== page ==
You also won’t see much grass in New Mexican graveyards. In a lot of the ones I’ve seen while vacationing there, there’s no grass at all. That said, the graveyards are beautiful, if in a desolate way, and I enjoy visiting them.
In the Texas Hill Country town of Fredericksburg, John and I happened upon a German cemetery, where many of the tombstones were inscribed in German.
There, we saw dozens of small graves, each surrounded by a wrought-iron fence. Upon further inspection, it dawned on me that these were children’s graves. The fences encircling them were made to look like cribs.
While touring St. Louis Cemetery No. 1 in New Orleans a few years ago, I learned about “oven vaults.”
As explained on this tour website, “These walls of tombs were meant to be used to house the dead for an entire family line. Well after the funeral, the remains could be pushed to the back of the receptacle, to make room for the next deceased.”
Oven vaults remind me of brick pizza ovens, and I’m not just saying that because I’m hungry as I write this. When I see one, I imagine the remains of the last person being shoved to the back of the vault with a big spatula — kind of like a pizza.
Morbid, yes, but it’s an easy way to remember what an oven vault is.
Not too long ago, one of my aunts showed me the tombstone of a relative I didn’t even know I had: my great aunt, Martha Jane Miles. Poor little Martha Jane was my maternal grandfather’s younger sister. She was born and died in 1909 and is buried near Barbourville, Kentucky. Martha Jane’s tombstone is a simple rock, crudely (but sweetly) engraved with her initials and two dates.
Martha Jane died not too long before the rest of her family moved to Oklahoma, with plans to homestead. They didn’t stay in Oklahoma long, however, maybe a couple of years. I heard they returned home because my great-grandma missed her mother, but I also wonder if she missed the baby she left behind.
Indeed, there are interesting discoveries to be made in cemeteries and graveyards — too many to include in one post, that’s for sure.
Are there any neat burial grounds that you’d recommend John and I visit?
One of my favorite places in Lynchburg is Old City Cemetery. Husband John and I visited again in mid-May. It was about a week after “Rose Day,” an annual event that shows off the cemetery’s amazing collection of antique roses.
Many of the rose bushes are planted on either side of a brick wall that surrounds the cemetery’s Confederate Section. More than 2,200 Confederate soldiers from 14 states are buried there. Many (perhaps all) died at Lynchburg’s 30-some Civil War hospitals.
During the Civil War, Lynchburg was a hospital and railroad center. Many of the city’s tobacco warehouses and homes became makeshift hospitals. Three railroads brought the wounded from area battlefields, including The Wilderness, where casualties numbered more than 29,000.
According to the folks at Old City Cemetery, “after the Battle of the Wilderness (May 1864) … Lynchburg, with 6,000 inhabitants, was overwhelmed with over 10,000 wounded and diseased soldiers.”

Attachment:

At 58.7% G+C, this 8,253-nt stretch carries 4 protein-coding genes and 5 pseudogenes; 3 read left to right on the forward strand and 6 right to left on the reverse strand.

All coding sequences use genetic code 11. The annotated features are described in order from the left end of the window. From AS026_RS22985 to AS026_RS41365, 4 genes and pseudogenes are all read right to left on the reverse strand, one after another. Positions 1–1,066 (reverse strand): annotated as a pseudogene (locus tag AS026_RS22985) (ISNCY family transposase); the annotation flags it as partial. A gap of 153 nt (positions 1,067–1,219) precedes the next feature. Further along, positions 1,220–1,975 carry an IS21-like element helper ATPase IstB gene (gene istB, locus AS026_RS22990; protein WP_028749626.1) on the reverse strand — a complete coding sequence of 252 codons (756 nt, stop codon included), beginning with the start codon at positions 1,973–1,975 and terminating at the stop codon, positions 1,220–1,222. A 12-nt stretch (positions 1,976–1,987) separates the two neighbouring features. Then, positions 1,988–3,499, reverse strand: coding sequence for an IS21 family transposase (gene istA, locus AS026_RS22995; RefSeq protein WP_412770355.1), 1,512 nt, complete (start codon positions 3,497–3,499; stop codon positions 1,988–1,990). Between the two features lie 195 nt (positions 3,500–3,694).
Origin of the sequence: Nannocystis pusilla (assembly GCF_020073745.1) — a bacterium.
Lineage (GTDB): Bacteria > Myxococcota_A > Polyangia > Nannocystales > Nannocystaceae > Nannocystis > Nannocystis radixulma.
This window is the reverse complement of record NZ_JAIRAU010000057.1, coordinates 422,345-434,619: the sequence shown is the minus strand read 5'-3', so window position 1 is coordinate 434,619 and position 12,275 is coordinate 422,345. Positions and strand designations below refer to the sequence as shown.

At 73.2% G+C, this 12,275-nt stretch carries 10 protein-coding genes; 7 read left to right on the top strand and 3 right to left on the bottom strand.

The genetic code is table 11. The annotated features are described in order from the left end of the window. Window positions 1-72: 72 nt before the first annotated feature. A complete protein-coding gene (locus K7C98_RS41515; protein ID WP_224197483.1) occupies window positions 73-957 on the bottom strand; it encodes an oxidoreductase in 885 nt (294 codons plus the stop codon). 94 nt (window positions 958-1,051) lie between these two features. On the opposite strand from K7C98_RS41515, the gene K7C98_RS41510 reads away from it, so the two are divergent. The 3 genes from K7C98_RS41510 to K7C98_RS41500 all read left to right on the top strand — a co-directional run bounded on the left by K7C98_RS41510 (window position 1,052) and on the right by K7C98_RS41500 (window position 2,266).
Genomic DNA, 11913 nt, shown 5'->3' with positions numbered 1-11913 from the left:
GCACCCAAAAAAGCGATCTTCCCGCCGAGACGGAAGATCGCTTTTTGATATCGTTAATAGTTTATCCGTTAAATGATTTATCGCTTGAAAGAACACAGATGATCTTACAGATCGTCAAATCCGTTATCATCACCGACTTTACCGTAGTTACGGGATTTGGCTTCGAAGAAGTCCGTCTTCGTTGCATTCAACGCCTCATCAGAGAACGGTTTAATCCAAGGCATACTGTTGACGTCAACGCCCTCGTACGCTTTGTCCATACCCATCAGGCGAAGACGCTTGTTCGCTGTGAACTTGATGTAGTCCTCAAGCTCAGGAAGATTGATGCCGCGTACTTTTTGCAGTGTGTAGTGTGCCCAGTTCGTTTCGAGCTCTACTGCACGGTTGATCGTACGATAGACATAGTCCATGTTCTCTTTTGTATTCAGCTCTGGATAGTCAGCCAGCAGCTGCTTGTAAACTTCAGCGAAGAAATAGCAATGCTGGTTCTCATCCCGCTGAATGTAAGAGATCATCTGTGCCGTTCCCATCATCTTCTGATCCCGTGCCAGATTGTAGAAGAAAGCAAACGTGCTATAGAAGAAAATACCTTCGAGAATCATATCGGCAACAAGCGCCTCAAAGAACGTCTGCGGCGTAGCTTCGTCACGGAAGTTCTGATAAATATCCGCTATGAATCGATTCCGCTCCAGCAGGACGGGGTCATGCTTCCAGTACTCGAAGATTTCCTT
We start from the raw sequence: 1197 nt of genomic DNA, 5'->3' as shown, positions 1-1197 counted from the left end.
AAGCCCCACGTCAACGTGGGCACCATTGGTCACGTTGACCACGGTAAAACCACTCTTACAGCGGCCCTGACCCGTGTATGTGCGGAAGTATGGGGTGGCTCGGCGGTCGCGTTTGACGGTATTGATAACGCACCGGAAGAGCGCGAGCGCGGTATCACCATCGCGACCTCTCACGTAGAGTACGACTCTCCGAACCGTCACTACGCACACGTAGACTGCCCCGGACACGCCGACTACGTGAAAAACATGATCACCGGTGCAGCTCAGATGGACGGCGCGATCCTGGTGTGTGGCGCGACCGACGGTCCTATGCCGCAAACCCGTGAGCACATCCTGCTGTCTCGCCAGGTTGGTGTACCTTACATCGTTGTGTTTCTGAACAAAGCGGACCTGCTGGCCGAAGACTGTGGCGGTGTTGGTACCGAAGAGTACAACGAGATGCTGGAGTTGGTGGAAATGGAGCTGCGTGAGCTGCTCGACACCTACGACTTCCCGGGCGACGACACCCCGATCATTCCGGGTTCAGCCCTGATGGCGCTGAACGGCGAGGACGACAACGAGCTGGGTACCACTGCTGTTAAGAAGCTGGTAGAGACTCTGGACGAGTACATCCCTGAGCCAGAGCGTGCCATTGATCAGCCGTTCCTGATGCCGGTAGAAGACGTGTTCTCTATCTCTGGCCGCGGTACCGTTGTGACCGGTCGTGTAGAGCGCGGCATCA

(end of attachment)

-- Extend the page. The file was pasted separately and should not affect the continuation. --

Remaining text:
It’s estimated that more than 20,000 soldiers were treated in Lynchburg during the Civil War and about 3,000 died.
The oldest section of Old City Cemetery is located just inside the main entrance, to the right. There, one can find the oldest known grave, that of Terriza Wallace. Terriza died in 1808 at about a year old.
While Terriza is listed in the cemetery’s database as white, about 75 percent of those buried at Old City Cemetery are black. Until 1885, Old City Cemetery was the only Lynchburg cemetery open to African Americans.
Among the African Americans buried there are educators, politicians, ministers and other prominent local figures. You can read more about some of the interesting people buried in the cemetery here.
Some of the most colorful characters buried in the cemetery are “Blind Billy” and the Langleys.
Blind Billy was born a slave in about 1805 and died in 1855. According to cemetery literature, he was a “beloved fife player and street musician. He led parades and played for private parties in the homes of affluent citizens.” He was apparently so well-liked that grateful citizens bought his freedom.
Near the cemetery entrance, mother and daughter Agnes and Lizzie Langley are buried in an elaborate plot surrounded by a wrought-iron fence. The pair ran a “sporting house” in the 1800s. The house of ill repute was located on Commerce Street, in an area of town known as “Buzzard’s Roost.”
(As a side note, there’s a neat antique store on Lynchburg’s Commerce Street that’s called “Buzzard’s Roost,” an homage to the old red-light district.)
According to cemetery literature, “It is not known whether [the Langley’s] impressive family plot was a result of the ladies’ earnings or the admiration of those of great wealth.”
You can learn more about the Langleys and other Lynchburg “sporting women” at the cemetery’s annual “Bawdy Ladies” tour. The tour and other events, including bird walks, candlelight tours, workshops and concerts, are listed on the cemetery’s website.
There are five different museums at Old City Cemetery, among them the Mourning Museum. Its exhibits include mourning clothing and jewelry and other items relating to 19th- and early 20th-century funeral traditions.
Outside, there’s an exhibit about African-American burial traditions, which includes a bottle tree.
There’s also the Pest House Medical Museum. It’s a funny-sounding name, but basically a “pest house” was where the very sick and those with infectious diseases were taken to die.
There’s also the Station House Museum, the Hearse House and Caretakers’ Museum, the potters fields, the lotus pond…
I could go on and on, but I’m going to stop here, because there are way too many neat things at Old City Cemetery to put in one blog post. So you’re just going to have to go there. Really, you are. It’s definitely worth the trip.